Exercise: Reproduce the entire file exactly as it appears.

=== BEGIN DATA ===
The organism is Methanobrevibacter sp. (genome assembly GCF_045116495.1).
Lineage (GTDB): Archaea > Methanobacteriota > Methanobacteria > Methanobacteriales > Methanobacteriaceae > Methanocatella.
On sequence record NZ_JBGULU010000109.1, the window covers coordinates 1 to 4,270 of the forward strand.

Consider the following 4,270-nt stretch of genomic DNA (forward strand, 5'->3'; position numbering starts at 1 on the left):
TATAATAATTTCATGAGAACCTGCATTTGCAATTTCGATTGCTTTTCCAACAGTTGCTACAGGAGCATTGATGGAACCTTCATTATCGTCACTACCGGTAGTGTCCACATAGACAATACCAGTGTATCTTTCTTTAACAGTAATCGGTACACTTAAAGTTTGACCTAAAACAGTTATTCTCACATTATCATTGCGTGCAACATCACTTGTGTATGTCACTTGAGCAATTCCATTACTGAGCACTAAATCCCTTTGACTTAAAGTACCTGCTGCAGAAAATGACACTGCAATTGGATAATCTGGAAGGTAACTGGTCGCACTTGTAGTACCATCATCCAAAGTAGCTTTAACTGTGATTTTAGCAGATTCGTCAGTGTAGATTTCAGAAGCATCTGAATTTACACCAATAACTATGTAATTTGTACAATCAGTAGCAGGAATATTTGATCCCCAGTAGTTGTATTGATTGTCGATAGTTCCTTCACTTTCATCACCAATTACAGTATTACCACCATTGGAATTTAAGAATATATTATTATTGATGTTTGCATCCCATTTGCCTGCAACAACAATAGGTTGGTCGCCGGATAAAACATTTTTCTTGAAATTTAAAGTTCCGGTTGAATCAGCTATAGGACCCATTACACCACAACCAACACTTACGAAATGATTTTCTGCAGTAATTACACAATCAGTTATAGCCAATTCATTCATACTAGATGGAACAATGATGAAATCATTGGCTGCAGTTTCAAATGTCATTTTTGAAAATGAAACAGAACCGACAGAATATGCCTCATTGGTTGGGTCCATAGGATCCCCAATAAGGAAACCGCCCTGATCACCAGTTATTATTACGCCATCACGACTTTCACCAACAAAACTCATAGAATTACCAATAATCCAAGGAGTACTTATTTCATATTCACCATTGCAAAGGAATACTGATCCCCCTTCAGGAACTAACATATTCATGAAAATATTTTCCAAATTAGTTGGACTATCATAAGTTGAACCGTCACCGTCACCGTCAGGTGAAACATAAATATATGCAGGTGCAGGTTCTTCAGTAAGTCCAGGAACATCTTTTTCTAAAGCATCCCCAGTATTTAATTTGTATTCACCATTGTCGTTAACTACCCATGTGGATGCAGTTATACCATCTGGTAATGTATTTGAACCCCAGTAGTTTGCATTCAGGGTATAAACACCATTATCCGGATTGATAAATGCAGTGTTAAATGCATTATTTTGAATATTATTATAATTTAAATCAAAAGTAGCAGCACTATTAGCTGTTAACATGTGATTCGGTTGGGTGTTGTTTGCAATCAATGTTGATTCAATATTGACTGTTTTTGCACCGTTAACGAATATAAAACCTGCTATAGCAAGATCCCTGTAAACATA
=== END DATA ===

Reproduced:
The organism is Methanobrevibacter sp. (genome assembly GCF_045116495.1).
Lineage (GTDB): Archaea > Methanobacteriota > Methanobacteria > Methanobacteriales > Methanobacteriaceae > Methanocatella.
On sequence record NZ_JBGULU010000109.1, the window covers coordinates 1 to 4,270 of the forward strand.

Consider the following 4,270-nt stretch of genomic DNA (forward strand, 5'->3'; position numbering starts at 1 on the left):
TATAATAATTTCATGAGAACCTGCATTTGCAATTTCGATTGCTTTTCCAACAGTTGCTACAGGAGCATTGATGGAACCTTCATTATCGTCACTACCGGTAGTGTCCACATAGACAATACCAGTGTATCTTTCTTTAACAGTAATCGGTACACTTAAAGTTTGACCTAAAACAGTTATTCTCACATTATCATTGCGTGCAACATCACTTGTGTATGTCACTTGAGCAATTCCATTACTGAGCACTAAATCCCTTTGACTTAAAGTACCTGCTGCAGAAAATGACACTGCAATTGGATAATCTGGAAGGTAACTGGTCGCACTTGTAGTACCATCATCCAAAGTAGCTTTAACTGTGATTTTAGCAGATTCGTCAGTGTAGATTTCAGAAGCATCTGAATTTACACCAATAACTATGTAATTTGTACAATCAGTAGCAGGAATATTTGATCCCCAGTAGTTGTATTGATTGTCGATAGTTCCTTCACTTTCATCACCAATTACAGTATTACCACCATTGGAATTTAAGAATATATTATTATTGATGTTTGCATCCCATTTGCCTGCAACAACAATAGGTTGGTCGCCGGATAAAACATTTTTCTTGAAATTTAAAGTTCCGGTTGAATCAGCTATAGGACCCATTACACCACAACCAACACTTACGAAATGATTTTCTGCAGTAATTACACAATCAGTTATAGCCAATTCATTCATACTAGATGGAACAATGATGAAATCATTGGCTGCAGTTTCAAATGTCATTTTTGAAAATGAAACAGAACCGACAGAATATGCCTCATTGGTTGGGTCCATAGGATCCCCAATAAGGAAACCGCCCTGATCACCAGTTATTATTACGCCATCACGACTTTCACCAACAAAACTCATAGAATTACCAATAATCCAAGGAGTACTTATTTCATATTCACCATTGCAAAGGAATACTGATCCCCCTTCAGGAACTAACATATTCATGAAAATATTTTCCAAATTAGTTGGACTATCATAAGTTGAACCGTCACCGTCACCGTCAGGTGAAACATAAATATATGCAGGTGCAGGTTCTTCAGTAAGTCCAGGAACATCTTTTTCTAAAGCATCCCCAGTATTTAATTTGTATTCACCATTGTCGTTAACTACCCATGTGGATGCAGTTATACCATCTGGTAATGTATTTGAACCCCAGTAGTTTGCATTCAGGGTATAAACACCATTATCCGGATTGATAAATGCAGTGTTAAATGCATTATTTTGAATATTATTATAATTTAAATCAAAAGTAGCAGCACTATTAGCTGTTAACATGTGATTCGGTTGGGTGTTGTTTGCAATCAATGTTGATTCAATATTGACTGTTTTTGCACCGTTAACGAATATAAAACCTGCTATAGCAAGATCCCTGTAAACATA